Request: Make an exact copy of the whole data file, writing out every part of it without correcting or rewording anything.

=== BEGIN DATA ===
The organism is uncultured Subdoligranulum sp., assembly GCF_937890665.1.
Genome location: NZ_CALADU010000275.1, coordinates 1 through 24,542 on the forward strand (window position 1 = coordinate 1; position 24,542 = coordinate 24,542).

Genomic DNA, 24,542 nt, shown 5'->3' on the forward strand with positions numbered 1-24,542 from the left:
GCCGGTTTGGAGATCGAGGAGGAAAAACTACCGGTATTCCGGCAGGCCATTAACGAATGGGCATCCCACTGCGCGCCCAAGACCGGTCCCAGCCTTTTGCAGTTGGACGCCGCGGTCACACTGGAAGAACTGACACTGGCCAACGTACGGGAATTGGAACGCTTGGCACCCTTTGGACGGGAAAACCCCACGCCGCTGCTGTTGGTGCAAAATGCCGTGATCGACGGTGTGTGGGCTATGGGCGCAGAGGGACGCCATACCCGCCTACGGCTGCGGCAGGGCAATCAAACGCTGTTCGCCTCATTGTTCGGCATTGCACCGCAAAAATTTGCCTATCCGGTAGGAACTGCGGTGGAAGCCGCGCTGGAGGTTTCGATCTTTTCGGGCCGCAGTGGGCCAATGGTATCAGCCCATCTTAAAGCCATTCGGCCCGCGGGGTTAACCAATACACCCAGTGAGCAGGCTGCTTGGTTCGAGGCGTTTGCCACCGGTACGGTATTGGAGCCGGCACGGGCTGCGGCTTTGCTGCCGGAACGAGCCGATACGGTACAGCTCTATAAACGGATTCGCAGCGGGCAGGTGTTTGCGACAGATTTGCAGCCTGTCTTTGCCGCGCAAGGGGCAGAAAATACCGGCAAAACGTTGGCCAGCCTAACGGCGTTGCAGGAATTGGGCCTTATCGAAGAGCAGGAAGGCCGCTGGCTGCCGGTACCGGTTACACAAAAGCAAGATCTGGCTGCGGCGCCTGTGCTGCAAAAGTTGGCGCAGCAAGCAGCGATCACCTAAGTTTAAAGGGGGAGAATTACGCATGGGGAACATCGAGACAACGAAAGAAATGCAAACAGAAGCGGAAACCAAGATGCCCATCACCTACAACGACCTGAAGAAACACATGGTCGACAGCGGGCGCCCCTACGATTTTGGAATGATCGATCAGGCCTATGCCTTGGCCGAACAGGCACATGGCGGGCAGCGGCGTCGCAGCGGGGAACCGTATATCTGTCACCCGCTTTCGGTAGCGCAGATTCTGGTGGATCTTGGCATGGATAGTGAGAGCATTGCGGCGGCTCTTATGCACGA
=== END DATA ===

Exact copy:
The organism is uncultured Subdoligranulum sp., assembly GCF_937890665.1.
Genome location: NZ_CALADU010000275.1, coordinates 1 through 24,542 on the forward strand (window position 1 = coordinate 1; position 24,542 = coordinate 24,542).

Genomic DNA, 24,542 nt, shown 5'->3' on the forward strand with positions numbered 1-24,542 from the left:
GCCGGTTTGGAGATCGAGGAGGAAAAACTACCGGTATTCCGGCAGGCCATTAACGAATGGGCATCCCACTGCGCGCCCAAGACCGGTCCCAGCCTTTTGCAGTTGGACGCCGCGGTCACACTGGAAGAACTGACACTGGCCAACGTACGGGAATTGGAACGCTTGGCACCCTTTGGACGGGAAAACCCCACGCCGCTGCTGTTGGTGCAAAATGCCGTGATCGACGGTGTGTGGGCTATGGGCGCAGAGGGACGCCATACCCGCCTACGGCTGCGGCAGGGCAATCAAACGCTGTTCGCCTCATTGTTCGGCATTGCACCGCAAAAATTTGCCTATCCGGTAGGAACTGCGGTGGAAGCCGCGCTGGAGGTTTCGATCTTTTCGGGCCGCAGTGGGCCAATGGTATCAGCCCATCTTAAAGCCATTCGGCCCGCGGGGTTAACCAATACACCCAGTGAGCAGGCTGCTTGGTTCGAGGCGTTTGCCACCGGTACGGTATTGGAGCCGGCACGGGCTGCGGCTTTGCTGCCGGAACGAGCCGATACGGTACAGCTCTATAAACGGATTCGCAGCGGGCAGGTGTTTGCGACAGATTTGCAGCCTGTCTTTGCCGCGCAAGGGGCAGAAAATACCGGCAAAACGTTGGCCAGCCTAACGGCGTTGCAGGAATTGGGCCTTATCGAAGAGCAGGAAGGCCGCTGGCTGCCGGTACCGGTTACACAAAAGCAAGATCTGGCTGCGGCGCCTGTGCTGCAAAAGTTGGCGCAGCAAGCAGCGATCACCTAAGTTTAAAGGGGGAGAATTACGCATGGGGAACATCGAGACAACGAAAGAAATGCAAACAGAAGCGGAAACCAAGATGCCCATCACCTACAACGACCTGAAGAAACACATGGTCGACAGCGGGCGCCCCTACGATTTTGGAATGATCGATCAGGCCTATGCCTTGGCCGAACAGGCACATGGCGGGCAGCGGCGTCGCAGCGGGGAACCGTATATCTGTCACCCGCTTTCGGTAGCGCAGATTCTGGTGGATCTTGGCATGGATAGTGAGAGCATTGCGGCGGCTCTTATGCACGA